“I quit!”



Monday’s Parenting Thought
Child says,  “I Quit.”
Adult should say, “Why?”
If the problem is a classmate, coach, or teacher, the solution does not have to be “I quit.” You can work with children to find other solutions. It is surprising how a little understanding and conversation with the people involved can help children get back on track.
If a child’s reason for wanting to quit is about being tired, bored, discouraged, or afraid of failure – that is an opportunity for one of the following life lessons.
  1. Being able to do hard, boring, or discouraging things is an important part of being successful in any and all parts of a person’s life – as a child and as an adult. You can help your children learn to be more determined by letting them face up to their difficulties and frustrations and by not “saving” them from being unhappy or uncomfortable.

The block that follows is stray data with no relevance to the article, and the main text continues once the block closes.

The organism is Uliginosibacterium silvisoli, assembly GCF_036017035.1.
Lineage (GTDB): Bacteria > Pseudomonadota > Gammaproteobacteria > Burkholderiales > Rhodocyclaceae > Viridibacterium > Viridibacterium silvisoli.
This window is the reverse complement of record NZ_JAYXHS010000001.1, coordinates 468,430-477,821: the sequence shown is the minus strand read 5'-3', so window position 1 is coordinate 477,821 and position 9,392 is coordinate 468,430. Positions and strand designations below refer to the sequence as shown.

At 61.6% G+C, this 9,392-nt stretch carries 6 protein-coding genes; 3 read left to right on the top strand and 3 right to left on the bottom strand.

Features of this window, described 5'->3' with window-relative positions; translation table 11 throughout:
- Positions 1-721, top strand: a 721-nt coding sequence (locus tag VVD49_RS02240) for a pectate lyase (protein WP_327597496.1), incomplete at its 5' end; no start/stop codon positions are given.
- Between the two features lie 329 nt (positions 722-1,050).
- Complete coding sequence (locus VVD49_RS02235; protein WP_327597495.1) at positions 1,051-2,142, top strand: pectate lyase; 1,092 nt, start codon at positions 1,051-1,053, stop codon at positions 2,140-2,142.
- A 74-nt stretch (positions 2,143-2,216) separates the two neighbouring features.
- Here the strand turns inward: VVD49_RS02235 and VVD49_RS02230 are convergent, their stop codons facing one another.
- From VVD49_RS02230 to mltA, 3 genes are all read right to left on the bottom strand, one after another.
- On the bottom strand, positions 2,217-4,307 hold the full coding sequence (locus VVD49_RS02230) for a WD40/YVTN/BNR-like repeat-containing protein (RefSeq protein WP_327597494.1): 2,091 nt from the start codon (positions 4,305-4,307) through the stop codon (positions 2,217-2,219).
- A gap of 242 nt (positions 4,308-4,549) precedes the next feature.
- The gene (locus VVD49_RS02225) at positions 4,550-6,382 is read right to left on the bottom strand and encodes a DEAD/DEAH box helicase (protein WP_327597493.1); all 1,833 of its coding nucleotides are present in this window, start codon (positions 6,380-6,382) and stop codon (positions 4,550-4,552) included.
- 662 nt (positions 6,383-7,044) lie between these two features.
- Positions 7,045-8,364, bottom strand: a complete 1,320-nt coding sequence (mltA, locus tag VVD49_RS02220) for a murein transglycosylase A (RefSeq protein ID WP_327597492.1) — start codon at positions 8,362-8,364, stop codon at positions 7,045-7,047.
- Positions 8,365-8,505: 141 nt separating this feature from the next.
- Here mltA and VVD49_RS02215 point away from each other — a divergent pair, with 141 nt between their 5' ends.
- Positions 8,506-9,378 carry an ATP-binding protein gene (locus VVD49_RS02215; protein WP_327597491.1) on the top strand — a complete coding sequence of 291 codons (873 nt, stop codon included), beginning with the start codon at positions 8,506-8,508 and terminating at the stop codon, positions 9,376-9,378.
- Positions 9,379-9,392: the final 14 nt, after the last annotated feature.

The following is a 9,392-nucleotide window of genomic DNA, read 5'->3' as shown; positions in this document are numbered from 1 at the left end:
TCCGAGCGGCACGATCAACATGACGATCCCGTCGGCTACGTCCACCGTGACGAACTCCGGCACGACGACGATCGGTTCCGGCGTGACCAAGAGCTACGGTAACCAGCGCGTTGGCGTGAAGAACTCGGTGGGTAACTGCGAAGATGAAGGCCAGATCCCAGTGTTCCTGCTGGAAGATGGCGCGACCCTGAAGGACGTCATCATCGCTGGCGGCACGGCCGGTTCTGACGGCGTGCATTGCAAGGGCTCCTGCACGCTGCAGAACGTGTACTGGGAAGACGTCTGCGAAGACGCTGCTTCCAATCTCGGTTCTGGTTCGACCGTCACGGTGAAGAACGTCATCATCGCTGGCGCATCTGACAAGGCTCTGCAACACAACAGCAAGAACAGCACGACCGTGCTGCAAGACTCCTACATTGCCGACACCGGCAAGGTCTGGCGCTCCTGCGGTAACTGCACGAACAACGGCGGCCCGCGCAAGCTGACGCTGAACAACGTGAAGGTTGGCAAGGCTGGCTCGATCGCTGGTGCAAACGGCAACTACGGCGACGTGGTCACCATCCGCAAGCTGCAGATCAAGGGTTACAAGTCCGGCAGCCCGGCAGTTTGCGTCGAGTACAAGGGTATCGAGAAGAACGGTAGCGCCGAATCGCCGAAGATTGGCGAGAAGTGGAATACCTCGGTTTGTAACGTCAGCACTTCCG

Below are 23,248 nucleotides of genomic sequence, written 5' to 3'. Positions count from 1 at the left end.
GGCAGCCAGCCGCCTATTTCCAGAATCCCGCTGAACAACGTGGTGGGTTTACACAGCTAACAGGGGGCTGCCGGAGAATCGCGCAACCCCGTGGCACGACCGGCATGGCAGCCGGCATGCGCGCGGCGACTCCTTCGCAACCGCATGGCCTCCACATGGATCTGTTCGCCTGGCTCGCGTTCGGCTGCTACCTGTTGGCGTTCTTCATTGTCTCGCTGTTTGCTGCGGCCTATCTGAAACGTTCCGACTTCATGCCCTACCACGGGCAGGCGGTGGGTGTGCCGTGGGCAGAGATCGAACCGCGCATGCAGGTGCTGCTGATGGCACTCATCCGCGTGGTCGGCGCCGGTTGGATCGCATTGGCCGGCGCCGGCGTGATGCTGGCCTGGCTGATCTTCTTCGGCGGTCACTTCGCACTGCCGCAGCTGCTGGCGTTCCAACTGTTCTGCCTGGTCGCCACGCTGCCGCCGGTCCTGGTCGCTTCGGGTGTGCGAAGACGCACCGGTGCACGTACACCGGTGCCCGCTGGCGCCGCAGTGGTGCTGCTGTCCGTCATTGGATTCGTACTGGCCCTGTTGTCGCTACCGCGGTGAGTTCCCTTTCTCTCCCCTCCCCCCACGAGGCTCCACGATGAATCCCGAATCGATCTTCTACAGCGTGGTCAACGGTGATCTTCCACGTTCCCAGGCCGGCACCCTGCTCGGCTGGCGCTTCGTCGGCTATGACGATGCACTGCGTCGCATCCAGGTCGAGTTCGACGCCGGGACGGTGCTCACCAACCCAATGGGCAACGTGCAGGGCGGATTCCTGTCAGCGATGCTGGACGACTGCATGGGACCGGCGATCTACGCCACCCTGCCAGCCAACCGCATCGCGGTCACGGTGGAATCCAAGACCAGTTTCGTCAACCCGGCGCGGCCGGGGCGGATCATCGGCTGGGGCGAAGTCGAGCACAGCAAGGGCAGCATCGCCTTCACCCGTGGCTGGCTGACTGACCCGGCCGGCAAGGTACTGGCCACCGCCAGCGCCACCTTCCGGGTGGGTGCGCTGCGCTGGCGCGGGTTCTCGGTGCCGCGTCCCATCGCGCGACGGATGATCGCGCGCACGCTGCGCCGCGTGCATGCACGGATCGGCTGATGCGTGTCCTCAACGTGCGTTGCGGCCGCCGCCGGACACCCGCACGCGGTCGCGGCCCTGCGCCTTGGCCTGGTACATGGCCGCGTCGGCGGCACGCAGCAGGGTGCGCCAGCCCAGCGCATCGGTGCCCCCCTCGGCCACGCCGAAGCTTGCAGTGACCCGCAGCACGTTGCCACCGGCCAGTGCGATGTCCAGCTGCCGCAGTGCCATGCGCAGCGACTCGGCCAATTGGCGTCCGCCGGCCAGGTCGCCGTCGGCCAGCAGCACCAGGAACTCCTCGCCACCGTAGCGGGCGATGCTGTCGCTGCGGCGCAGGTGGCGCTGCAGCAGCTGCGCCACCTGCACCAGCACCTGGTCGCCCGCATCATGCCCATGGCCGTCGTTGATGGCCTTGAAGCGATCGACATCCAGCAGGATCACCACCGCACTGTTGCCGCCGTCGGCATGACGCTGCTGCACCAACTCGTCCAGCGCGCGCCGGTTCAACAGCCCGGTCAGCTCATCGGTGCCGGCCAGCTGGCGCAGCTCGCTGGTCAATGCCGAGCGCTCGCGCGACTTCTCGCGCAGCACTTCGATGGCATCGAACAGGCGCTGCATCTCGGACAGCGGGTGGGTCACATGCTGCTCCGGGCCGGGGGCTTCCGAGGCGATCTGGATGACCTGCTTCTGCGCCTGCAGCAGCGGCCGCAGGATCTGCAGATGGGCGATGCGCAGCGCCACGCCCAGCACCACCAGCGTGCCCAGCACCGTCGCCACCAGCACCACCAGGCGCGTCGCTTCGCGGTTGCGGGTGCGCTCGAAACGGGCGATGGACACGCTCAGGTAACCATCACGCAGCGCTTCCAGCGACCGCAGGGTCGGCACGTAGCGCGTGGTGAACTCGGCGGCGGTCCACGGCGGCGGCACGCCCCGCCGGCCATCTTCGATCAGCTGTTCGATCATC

2. If fear of failure is the problem, it is important that your children understand that there are many ways to be successful.
    • Sticking with something you started can be a success.
    • Improving your own personal performance is a success, no matter how small the improvement.
    • Having a positive attitude about difficult situations is a success.
  3. Happy people (of all ages) know they are not the center of the universe. Quitting any activity may be a relief to the person quitting, but it also affects others.
    • What about other team members? They are depending on each member.
    • What about the person who paid for the opportunity to participate in the activity?
    • What about the people who take their time to make participation possible?
Inspired by PICK A PUP by Marsha Wilson Chall
More about determination at Kids and Pets: The Basics  and Kids and Pets: More about Responsibility, Love, Independence, and Loss.